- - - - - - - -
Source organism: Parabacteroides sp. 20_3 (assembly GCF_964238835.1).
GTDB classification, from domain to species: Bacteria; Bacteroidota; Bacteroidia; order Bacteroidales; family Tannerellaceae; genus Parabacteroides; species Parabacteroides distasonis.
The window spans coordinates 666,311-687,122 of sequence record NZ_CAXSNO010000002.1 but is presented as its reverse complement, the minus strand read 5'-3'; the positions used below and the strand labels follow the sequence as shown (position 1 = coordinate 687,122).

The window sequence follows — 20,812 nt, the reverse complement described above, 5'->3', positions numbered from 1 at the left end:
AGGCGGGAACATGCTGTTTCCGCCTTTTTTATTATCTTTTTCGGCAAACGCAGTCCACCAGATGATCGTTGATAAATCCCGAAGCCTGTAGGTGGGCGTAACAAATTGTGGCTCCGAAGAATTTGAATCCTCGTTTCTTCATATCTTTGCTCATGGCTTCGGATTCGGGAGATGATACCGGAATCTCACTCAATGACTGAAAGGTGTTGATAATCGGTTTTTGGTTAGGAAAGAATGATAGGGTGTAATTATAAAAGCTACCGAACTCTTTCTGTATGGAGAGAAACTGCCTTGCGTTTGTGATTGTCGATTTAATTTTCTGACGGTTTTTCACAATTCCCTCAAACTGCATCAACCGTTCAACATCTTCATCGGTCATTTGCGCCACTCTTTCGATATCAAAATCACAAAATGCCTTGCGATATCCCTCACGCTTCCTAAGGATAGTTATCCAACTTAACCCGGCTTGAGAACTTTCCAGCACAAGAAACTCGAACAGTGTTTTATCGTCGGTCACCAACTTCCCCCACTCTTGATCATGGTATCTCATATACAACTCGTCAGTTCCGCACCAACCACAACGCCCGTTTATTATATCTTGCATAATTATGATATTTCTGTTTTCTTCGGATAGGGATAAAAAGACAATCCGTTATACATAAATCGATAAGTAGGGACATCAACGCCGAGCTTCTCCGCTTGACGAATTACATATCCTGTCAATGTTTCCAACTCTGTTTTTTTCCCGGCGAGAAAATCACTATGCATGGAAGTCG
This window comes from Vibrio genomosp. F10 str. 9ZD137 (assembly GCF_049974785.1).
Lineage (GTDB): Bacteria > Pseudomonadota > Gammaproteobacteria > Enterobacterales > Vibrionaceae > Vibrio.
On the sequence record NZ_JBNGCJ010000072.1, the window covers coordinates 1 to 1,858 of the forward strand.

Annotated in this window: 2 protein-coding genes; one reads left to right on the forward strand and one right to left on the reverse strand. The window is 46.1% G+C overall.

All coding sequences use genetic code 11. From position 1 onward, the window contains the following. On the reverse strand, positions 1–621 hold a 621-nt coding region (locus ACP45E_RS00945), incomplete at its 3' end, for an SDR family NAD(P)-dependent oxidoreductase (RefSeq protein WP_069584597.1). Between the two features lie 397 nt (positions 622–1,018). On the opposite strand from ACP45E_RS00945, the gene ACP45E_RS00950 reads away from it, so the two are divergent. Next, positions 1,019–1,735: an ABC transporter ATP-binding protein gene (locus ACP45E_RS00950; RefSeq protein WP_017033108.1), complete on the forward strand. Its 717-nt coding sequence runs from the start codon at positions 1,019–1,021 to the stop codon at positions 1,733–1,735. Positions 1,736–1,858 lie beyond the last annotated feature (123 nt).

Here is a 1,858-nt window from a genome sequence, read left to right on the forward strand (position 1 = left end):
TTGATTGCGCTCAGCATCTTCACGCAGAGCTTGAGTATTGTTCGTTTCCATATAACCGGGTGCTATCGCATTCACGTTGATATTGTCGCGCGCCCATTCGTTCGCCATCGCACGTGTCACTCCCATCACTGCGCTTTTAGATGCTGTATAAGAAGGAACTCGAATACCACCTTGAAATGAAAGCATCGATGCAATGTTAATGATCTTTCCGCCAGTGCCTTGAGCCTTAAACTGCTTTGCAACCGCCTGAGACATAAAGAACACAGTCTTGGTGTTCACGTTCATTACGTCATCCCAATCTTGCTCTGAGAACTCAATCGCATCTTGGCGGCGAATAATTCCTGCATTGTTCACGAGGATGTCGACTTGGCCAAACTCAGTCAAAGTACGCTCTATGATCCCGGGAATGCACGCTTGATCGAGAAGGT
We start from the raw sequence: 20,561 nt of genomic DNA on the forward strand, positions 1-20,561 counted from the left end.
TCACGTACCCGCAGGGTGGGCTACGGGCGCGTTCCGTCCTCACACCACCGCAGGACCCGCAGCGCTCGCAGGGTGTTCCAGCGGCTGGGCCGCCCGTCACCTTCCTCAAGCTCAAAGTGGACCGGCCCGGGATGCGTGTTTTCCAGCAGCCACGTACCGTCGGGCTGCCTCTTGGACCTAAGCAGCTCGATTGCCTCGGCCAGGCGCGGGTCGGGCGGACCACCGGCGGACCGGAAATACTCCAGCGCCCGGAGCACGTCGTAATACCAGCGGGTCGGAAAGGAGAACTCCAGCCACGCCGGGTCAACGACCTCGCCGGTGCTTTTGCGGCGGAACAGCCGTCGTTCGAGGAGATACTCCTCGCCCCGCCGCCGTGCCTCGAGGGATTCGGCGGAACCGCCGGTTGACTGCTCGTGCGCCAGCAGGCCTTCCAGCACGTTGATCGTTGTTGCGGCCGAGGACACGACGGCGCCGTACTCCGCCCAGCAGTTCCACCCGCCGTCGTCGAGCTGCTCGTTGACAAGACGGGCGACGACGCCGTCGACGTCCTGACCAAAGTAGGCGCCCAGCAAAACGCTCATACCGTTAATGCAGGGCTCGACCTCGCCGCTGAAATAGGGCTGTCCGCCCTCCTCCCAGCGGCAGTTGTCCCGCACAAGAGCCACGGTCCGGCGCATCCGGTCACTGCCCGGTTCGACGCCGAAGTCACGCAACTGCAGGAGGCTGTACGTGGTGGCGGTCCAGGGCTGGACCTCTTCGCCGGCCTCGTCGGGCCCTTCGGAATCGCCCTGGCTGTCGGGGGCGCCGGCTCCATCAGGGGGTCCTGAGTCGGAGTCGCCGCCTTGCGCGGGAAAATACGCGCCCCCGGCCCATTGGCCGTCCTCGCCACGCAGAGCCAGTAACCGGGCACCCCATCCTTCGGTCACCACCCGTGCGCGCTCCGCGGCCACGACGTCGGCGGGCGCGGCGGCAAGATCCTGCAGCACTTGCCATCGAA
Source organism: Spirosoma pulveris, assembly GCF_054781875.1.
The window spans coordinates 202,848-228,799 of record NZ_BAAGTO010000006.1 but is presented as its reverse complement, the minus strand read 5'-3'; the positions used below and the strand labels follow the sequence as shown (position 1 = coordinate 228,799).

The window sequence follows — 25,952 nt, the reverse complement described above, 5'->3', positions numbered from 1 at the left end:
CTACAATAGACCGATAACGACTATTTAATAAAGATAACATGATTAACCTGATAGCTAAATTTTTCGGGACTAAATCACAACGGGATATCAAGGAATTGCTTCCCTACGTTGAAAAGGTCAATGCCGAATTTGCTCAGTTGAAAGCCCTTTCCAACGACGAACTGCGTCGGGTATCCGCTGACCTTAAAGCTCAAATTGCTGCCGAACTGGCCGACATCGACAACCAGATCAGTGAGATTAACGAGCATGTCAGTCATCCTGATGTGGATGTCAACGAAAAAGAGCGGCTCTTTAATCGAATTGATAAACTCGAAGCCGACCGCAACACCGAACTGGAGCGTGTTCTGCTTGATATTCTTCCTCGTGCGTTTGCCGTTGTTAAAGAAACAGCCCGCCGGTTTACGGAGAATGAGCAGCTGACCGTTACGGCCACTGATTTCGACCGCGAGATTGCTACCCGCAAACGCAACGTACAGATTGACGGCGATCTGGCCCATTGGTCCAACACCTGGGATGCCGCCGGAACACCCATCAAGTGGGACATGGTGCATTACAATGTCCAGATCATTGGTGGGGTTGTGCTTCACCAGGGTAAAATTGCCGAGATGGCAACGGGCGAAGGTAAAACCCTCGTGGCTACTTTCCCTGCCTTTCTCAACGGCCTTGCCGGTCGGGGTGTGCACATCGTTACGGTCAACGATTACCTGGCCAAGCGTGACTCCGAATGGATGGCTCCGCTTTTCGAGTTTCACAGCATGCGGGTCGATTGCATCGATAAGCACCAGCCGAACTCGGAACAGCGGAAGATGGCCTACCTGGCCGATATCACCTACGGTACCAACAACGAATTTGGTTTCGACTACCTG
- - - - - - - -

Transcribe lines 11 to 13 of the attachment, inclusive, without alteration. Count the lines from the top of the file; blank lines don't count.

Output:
Here is a 1,858-nt window from a genome sequence, read left to right on the forward strand (position 1 = left end):
TTGATTGCGCTCAGCATCTTCACGCAGAGCTTGAGTATTGTTCGTTTCCATATAACCGGGTGCTATCGCATTCACGTTGATATTGTCGCGCGCCCATTCGTTCGCCATCGCACGTGTCACTCCCATCACTGCGCTTTTAGATGCTGTATAAGAAGGAACTCGAATACCACCTTGAAATGAAAGCATCGATGCAATGTTAATGATCTTTCCGCCAGTGCCTTGAGCCTTAAACTGCTTTGCAACCGCCTGAGACATAAAGAACACAGTCTTGGTGTTCACGTTCATTACGTCATCCCAATCTTGCTCTGAGAACTCAATCGCATCTTGGCGGCGAATAATTCCTGCATTGTTCACGAGGATGTCGACTTGGCCAAACTCAGTCAAAGTACGCTCTATGATCCCGGGAATGCACGCTTGATCGAGAAGGT
We start from the raw sequence: 20,561 nt of genomic DNA on the forward strand, positions 1-20,561 counted from the left end.